visibility and reproducing your art

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needless to say, the picture above shows the t-shirt created at the hands-on workshop that the visiting artists at the torpedo factory auto-produced . after a lean submission of images, the image chosen was the one that i had designed. a rat called the VAP RAT with a bit of ironic humor for an image that represented the visiting artists in the building.
this project was brainstormed to create awareness and visibility for the visiting artists in the art center as they worked and the hands-on process of working together to produce a piece of wearable creativity as a keepsake of our residency at the torpedo factory art center.

many artists may disagree about making and selling printable art or reproductions of their work. it is not for everyone but it is a vital marketing tool that can be used to show your work on the street , in the studio or at the office. like it or not, we would all prefer to sell our hand made creations but sometimes we need to fill a market request of affordable art for sale with certain consumer groups in mind especially in the summer season. though this tee shirt was produced with the help of the other artists for the artists.
The attention drawn to the hands–on event in it self drew interest of the public and further interest in the t-shirt and asked if it was available for purchase. with the help of one of the fellow artists, steve prince ( www.onefishstudio.com ) we are developing a piece of saleable art in limited addition of t-shirts to answer the requests for the shirts by clients and the public. we are figuring out the details at the moment and will be posting them for sale via his facebook page and square marketplace. for the moment, it is still all in the works and please have patience and we will let you know ASAP when the shirts will be available and they will be made in a limited addition on a first come , first serve basis.

a common aesthetic : d-drawn in denmark

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last week a customer sent me a picture of my ceramics in her new home and I would like to share it with all of you. thank you charlotte, and your lovely family for patronizing an artist while on your vacation in the united states. this is a segment in my d-drawn.com blog which you will be accustomed to; posting pictures of my work from my clients and followers as they are sent to me.
to see how my ceramic creations are placed in homes around the world and how they are used in their daily lives. i think that it is increasingly important to be able to understand how your pieces are placed and cherished in different environments. those who can understand your aesthetic and creative thoughts also, how they are placed and collected. it gives me pleasure that my pieces are set among the MCM furniture and how they are mixed with the other pieces of artwork in a home. understanding the way people see your work in their homes is a way of sharing a common need . a similar vision for your artwork in the homes of others. many might use them daily as a teacup or dish for their daily consumption of food . yet, others may display them as a trophy of sorts among the eclectic mixes of handmade artisan creations as food for thought and inspiration of a certain place, voyage or remnants of the past. we are all collectors of keepsakes and these pictures are to share with you to ask you: where do you see the things that you create?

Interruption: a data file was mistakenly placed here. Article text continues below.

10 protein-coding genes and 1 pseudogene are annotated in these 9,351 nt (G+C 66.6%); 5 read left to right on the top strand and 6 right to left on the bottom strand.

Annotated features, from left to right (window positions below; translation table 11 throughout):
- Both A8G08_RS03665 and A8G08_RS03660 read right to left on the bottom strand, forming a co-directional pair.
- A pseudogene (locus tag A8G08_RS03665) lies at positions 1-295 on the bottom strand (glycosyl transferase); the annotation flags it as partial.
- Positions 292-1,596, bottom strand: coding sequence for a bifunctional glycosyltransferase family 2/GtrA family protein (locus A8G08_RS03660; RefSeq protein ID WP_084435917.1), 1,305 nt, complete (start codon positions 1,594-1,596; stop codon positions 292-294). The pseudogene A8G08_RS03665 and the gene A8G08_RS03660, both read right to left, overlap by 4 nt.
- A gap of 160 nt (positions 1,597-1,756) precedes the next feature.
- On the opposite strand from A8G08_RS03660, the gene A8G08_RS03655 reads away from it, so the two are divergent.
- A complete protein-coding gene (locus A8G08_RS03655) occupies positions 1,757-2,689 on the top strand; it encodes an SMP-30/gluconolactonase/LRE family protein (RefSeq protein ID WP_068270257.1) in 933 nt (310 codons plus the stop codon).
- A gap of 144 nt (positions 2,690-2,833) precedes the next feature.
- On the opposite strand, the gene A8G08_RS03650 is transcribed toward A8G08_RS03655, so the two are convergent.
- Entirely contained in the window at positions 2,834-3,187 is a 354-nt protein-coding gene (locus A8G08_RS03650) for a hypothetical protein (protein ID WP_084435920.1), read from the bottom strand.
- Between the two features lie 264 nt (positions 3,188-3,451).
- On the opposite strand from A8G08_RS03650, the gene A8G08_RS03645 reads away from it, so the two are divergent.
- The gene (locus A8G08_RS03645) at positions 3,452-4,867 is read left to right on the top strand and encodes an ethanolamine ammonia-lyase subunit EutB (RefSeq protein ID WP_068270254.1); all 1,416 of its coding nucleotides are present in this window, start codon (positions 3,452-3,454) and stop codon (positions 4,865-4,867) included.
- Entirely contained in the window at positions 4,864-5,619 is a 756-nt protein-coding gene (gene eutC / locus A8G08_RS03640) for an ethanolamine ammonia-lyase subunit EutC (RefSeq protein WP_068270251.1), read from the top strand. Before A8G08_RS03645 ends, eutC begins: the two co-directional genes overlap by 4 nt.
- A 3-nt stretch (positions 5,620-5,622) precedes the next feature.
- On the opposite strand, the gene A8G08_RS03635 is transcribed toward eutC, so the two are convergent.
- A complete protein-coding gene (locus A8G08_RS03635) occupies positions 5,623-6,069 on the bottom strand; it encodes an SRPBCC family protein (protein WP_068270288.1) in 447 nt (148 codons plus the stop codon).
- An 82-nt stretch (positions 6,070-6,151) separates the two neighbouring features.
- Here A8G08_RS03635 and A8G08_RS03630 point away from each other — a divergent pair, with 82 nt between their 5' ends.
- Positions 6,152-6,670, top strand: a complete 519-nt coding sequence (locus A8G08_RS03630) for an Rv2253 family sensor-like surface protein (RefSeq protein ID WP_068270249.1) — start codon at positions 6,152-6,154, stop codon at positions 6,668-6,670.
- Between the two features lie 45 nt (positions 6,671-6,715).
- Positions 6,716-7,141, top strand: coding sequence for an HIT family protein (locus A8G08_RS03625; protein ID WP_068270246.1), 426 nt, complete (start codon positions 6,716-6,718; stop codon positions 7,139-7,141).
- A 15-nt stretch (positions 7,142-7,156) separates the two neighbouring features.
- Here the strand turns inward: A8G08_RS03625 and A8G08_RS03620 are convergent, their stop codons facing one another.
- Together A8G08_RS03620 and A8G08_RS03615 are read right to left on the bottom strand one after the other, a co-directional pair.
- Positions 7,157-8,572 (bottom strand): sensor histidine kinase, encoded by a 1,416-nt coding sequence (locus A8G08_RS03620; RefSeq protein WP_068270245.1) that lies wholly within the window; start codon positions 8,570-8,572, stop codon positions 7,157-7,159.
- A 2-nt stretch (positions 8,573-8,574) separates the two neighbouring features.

discipline and creative concentration

 

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it is hard to understand the amount of discipline to both sell and produce your art in a commercial surroundings and whether the constant flip-flop between sales and client following can inhibit the concentration levels in your work. i am finding that in my first month of residency in a quieter studio , something that I now miss, it was easier to create and concentrate on my creative process and production of my work, in the second month of my residency, in a studio with more foot traffic and more sales i suffer with having to have a more disciplined level of concentration when working on my creative production. with a series of continuous interruptions stop and go btw customer’s questions and feeling like a monkey in a circus and perform for the visiting audience. stricter discipline in concentration has helped me to overcome when to focus and when to stop and follow sales. i think that this a problem of many artists as the come to grips with selling our work in a work/sell environment. multi-tasking has become the norm for many creative people who work in this style of environment and even though it is a challenge and quite different to a space with less foot traffic, it is important to discipline one self to pick and choose when to turn on or off the creative juices, in order to make a sale. the decision depends on the individual.  there are times to close your studio door to deter you from distractions and customers who are really determined and attracted to your work will enter your space nonetheless. this has been my experience so far during my second month of my residency. creative focus is something that has to be learned slowly, learning to zone out all around you, in order to concentrate on your creative process and learn to zone in when necessary. eventually, you will learn that there are various grade of concentration and not only one level.  those who like to observe the artist at work will understand the skill of your work and will either observe and admire  or admire then buy…..